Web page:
Behavior

Positive parenting = better behavior & happier kids

Positive parenting = better behavior & happier kids

By Lisa Finnegan Most adoptive parents will tell you that the first 6-12 months are among the most difficult; expect tantrums with lots of anger, perhaps even rage. Your child is frightened, may not be able to communicate and will test you on everything. Be firm but fair and eventually your child will learn he […]

By September 2, 2010 4 Comments Read More →
Staying creative during summer vacation

Staying creative during summer vacation

School has been out for more than a month here in France and while we’ve had a great summer, I’ve had to dig deep to find creative ways to keep my little one entertained. My daughter is 5 and we try to do at least 20-30 minutes of schoolwork every day. Of course, it is […]

By August 4, 2010 0 Comments Read More →
Author Interview: Sensitive Sam’s Marla Roth-Fisch

Author Interview: Sensitive Sam’s Marla Roth-Fisch

By  Danette M. Schott, S-O-S Research (reprinted with permission) We have all experienced our senses being on overload at one time or another. Although I love Bon Jovi, I wish I had brought ear plugs to his last concert. If I forget my sunglasses, I feel like I am a walking vampire being exposed to […]

By August 3, 2010 0 Comments Read More →
S-O-S Research: Help for your special needs children

S-O-S Research: Help for your special needs children

Danette M. Schott knew her life would never be the same when she met her daughter in Russia. At 18 months she weighed 14 pounds, didn’t like to be held or touched and couldn’t maintain eye contact. She describes the initial meeting on her website this way: “She was not the healthy, almost walking toddler […]

By July 19, 2010 1 Comments Read More →
Mistaken for the Nanny

Mistaken for the Nanny

I thought this was an interesting Harper’s Bazaar article and wanted to share it. The writer is an Indian American who has a biological mixed race baby that does not share her color (she is brown, her baby is white). I love how she learned through the process of trial and error how to be […]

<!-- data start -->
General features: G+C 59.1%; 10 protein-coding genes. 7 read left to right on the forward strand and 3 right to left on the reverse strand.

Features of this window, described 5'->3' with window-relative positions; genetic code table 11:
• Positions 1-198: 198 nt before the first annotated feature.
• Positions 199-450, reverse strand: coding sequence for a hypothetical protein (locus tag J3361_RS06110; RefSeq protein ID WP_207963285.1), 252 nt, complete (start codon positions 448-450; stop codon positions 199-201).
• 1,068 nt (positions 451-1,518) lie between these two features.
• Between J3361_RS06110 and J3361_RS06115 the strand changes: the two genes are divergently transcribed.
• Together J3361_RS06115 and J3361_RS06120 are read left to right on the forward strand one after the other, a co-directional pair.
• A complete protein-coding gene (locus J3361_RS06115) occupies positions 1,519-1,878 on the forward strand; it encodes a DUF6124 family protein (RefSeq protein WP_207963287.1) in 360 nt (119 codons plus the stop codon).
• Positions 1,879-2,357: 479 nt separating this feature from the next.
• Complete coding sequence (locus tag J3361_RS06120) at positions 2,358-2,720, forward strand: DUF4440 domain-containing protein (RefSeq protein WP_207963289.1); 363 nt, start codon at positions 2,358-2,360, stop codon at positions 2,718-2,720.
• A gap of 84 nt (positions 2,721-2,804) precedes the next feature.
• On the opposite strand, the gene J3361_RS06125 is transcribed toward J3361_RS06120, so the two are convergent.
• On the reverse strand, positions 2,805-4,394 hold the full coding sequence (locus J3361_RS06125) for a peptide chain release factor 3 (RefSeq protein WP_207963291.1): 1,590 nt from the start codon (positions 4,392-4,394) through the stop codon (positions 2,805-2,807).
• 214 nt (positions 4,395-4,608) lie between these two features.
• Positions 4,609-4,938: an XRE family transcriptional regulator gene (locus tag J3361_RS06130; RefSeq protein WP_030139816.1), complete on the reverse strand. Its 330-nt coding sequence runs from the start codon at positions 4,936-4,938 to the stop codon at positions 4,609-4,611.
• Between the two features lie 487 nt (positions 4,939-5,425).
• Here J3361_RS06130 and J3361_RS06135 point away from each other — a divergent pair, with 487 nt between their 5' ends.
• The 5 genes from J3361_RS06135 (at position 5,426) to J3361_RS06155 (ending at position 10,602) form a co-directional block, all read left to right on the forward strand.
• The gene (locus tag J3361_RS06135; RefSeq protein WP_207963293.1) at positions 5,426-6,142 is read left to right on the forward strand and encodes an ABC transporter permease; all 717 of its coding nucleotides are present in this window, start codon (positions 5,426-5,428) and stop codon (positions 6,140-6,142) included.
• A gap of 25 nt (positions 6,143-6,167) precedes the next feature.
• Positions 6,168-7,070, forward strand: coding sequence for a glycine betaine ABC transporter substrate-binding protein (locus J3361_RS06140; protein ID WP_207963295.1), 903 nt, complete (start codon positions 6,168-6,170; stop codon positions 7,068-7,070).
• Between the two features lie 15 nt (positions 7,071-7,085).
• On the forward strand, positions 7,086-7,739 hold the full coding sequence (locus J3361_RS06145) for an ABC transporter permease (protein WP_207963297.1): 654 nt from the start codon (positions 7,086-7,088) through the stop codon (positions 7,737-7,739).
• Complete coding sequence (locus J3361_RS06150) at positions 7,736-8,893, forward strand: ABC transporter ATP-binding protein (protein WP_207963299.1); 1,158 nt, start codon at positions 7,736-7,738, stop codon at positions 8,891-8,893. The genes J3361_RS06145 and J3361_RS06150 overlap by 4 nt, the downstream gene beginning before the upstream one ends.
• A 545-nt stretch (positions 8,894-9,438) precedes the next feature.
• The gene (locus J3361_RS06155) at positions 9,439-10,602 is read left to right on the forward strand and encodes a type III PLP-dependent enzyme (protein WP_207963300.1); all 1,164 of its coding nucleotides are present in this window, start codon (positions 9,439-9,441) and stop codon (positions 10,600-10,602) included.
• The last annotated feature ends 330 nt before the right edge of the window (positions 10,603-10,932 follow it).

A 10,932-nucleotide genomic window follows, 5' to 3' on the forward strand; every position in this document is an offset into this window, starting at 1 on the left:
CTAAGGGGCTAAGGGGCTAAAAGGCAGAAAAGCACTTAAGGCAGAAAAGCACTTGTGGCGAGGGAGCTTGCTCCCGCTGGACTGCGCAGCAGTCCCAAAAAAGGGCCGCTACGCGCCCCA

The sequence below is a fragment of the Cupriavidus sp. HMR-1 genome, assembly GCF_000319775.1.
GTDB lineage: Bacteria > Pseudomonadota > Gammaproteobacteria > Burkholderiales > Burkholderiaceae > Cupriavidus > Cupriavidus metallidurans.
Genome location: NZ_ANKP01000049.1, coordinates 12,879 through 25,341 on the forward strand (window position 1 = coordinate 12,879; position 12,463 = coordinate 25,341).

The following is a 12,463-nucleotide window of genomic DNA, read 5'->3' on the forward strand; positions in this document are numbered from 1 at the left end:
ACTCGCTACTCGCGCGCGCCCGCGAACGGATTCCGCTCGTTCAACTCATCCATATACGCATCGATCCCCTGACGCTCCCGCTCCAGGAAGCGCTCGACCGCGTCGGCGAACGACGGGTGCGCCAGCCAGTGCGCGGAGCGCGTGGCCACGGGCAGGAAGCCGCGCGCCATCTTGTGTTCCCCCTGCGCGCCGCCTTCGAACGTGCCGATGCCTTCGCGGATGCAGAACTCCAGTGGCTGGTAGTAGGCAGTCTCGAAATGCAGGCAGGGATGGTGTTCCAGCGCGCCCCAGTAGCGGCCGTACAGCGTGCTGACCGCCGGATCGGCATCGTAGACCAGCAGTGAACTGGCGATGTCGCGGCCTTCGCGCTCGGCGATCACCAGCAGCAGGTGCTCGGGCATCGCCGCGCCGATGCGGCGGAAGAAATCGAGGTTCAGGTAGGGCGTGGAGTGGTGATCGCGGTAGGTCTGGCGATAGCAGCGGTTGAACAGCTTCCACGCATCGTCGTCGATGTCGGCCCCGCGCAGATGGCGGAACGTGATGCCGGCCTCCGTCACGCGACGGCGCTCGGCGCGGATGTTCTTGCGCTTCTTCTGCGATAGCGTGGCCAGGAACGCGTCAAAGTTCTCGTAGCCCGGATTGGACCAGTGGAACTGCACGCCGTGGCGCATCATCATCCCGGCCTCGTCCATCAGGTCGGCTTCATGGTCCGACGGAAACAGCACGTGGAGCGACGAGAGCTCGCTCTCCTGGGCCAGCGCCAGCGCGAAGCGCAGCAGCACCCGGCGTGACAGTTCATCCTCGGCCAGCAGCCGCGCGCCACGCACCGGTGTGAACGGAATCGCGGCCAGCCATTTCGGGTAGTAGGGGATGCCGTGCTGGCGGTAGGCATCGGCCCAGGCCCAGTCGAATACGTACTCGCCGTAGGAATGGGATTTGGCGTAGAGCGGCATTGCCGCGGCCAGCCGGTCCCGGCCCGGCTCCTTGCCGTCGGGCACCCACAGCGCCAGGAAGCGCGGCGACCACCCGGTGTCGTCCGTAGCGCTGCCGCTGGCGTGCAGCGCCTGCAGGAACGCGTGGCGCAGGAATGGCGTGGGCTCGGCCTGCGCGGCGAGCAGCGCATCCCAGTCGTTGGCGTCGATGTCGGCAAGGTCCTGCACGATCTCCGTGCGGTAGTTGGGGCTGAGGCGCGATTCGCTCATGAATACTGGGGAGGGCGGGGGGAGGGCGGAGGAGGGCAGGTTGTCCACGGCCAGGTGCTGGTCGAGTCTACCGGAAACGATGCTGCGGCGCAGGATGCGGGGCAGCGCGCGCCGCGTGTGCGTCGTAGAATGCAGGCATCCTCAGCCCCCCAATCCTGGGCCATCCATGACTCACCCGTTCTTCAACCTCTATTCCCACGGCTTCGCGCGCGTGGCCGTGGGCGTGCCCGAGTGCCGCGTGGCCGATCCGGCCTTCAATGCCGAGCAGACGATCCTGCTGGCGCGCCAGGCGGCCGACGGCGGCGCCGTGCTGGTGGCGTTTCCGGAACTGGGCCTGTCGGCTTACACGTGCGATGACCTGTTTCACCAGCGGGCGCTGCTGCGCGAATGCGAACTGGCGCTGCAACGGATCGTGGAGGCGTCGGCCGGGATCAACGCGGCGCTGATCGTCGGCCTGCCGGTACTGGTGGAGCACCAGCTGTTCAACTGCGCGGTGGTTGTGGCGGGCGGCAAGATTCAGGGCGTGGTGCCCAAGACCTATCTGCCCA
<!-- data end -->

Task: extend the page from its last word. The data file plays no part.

By July 16, 2010 0 Comments Read More →
Every parent’s nightmare

Every parent’s nightmare

Sherrie Cramer breaks into stifled sobs as she nears the dirt-streaked former orphanage in China where her daughter lived as a severely malnourished infant. Once again, Cramer is fighting to keep the child she adopted alive. But this time, it’s a battle against leukemia, and the odds are not in her favor. Without a bone […]

By July 15, 2010 2 Comments Read More →
The Myth of the Forever Family: When Adoption Falls Apart

The Myth of the Forever Family: When Adoption Falls Apart

There is an excellent article in Brain Child Magazine about how some adoptions fail. While most are successful, it’s important that we acknowledge that there are times when sometimes they just don’t work. By Dawn Friedman When we adopted our daughter, Madison, six years ago, the judge was clear. Legally, adoption bound our daughter to […]

By June 25, 2010 0 Comments Read More →
When the Adopted Can’t Adapt

When the Adopted Can’t Adapt

There’s an excellent video to accompany this story about adopted children who have trouble adapting to their new lives. My favorite quote is from the adoptive parents of a girl who was adopted from Russia when she was 13. They wisely said, “if you are going to do this really see inside if you are […]

By June 1, 2010 3 Comments Read More →
Parenting and Adoption: Love and a Lot More

Parenting and Adoption: Love and a Lot More

An interesting piece about adoption from the Huffington Post. A New York Times article published in April entitled “In Some Adoptions, Love Doesn’t Conquer All” by Sarah Kershaw, has really got me asking: Just what does it take to be an adoptive parent? As an adoptive parent and therapist working with adoptive families, I can […]

By June 1, 2010 0 Comments Read More →
Why Teenagers Can’t Concentrate

Why Teenagers Can’t Concentrate

Parents who despair over their teenagers’ lack of concentration in class, inability to sit still long enough to finish homework or plan ahead, should take solace. Their children are not being lazy or careless – they are hapless victims of neurobiology. New research has found that teenagers’ brains continue developing far longer into adulthood than […]

By May 19, 2010 0 Comments Read More →